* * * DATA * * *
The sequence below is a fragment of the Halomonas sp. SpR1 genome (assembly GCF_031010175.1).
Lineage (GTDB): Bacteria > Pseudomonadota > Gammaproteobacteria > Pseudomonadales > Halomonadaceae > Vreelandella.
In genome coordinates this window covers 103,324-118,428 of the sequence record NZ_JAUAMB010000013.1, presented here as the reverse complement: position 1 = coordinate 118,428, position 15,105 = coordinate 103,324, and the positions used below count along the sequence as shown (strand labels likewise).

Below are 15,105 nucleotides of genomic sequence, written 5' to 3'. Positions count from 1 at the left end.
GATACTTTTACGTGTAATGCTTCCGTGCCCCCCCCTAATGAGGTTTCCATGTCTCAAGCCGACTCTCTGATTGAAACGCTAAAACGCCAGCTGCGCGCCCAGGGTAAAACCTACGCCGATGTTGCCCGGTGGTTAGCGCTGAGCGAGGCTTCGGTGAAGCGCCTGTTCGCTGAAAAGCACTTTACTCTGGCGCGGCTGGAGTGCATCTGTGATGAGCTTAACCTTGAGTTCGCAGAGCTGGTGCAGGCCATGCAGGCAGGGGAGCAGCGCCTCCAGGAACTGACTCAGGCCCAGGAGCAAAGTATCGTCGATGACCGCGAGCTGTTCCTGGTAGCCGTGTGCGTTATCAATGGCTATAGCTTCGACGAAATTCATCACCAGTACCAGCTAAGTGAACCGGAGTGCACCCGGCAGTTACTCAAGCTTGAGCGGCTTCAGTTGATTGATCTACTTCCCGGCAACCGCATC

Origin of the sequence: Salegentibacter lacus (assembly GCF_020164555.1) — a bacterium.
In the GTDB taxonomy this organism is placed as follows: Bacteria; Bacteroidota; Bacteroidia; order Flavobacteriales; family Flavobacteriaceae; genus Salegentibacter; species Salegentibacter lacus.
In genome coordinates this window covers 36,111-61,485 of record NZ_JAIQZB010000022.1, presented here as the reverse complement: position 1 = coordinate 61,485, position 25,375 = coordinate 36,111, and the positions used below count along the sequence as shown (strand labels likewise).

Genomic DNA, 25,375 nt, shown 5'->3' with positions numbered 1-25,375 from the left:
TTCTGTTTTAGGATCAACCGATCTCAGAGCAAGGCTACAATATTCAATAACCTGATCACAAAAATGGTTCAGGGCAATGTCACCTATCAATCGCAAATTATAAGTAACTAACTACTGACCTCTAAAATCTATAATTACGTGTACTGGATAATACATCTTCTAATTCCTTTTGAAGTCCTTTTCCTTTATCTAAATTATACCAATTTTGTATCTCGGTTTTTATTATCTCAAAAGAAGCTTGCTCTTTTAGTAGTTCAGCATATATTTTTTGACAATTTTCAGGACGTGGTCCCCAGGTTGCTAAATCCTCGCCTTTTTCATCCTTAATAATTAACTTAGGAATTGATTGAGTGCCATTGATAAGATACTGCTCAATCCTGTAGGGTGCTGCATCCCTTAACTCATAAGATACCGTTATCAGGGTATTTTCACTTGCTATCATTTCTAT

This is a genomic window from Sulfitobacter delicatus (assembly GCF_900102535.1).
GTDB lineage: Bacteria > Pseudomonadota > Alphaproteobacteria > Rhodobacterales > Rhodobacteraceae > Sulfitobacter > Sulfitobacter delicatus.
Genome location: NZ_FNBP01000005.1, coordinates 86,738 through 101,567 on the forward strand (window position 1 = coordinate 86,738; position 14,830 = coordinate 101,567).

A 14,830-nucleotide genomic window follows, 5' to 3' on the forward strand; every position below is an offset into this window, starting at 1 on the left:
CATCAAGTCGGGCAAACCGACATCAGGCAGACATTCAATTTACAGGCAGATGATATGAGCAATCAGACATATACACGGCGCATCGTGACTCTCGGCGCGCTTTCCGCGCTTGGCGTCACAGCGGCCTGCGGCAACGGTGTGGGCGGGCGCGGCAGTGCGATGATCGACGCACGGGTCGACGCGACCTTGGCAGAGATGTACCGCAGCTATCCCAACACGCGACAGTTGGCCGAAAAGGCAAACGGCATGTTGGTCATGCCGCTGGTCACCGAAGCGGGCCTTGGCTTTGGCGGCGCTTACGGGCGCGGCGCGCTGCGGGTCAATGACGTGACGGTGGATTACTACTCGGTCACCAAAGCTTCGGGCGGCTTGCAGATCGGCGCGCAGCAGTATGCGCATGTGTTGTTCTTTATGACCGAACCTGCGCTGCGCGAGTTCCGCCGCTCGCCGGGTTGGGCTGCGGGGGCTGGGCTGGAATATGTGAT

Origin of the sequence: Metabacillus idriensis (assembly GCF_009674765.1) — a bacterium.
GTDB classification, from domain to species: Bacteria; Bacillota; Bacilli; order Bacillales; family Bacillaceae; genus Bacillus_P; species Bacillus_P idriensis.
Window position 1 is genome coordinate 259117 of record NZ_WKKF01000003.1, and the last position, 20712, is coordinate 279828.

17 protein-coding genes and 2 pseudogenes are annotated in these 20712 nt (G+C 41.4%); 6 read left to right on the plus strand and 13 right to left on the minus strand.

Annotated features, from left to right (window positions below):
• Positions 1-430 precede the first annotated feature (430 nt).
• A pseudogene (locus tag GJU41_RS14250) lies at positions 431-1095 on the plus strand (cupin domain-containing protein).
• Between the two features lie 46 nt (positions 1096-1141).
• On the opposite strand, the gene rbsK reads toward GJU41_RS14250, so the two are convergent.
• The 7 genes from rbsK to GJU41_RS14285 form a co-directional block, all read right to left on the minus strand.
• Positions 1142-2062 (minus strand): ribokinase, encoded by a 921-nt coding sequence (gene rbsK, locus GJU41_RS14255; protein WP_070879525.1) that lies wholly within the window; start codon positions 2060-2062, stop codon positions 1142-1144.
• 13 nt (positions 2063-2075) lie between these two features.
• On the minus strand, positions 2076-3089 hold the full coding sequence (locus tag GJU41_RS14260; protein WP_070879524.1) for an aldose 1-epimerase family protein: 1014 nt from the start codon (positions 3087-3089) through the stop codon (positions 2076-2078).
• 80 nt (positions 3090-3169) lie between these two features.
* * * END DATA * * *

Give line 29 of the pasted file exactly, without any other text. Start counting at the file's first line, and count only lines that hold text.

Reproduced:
• 80 nt (positions 3090-3169) lie between these two features.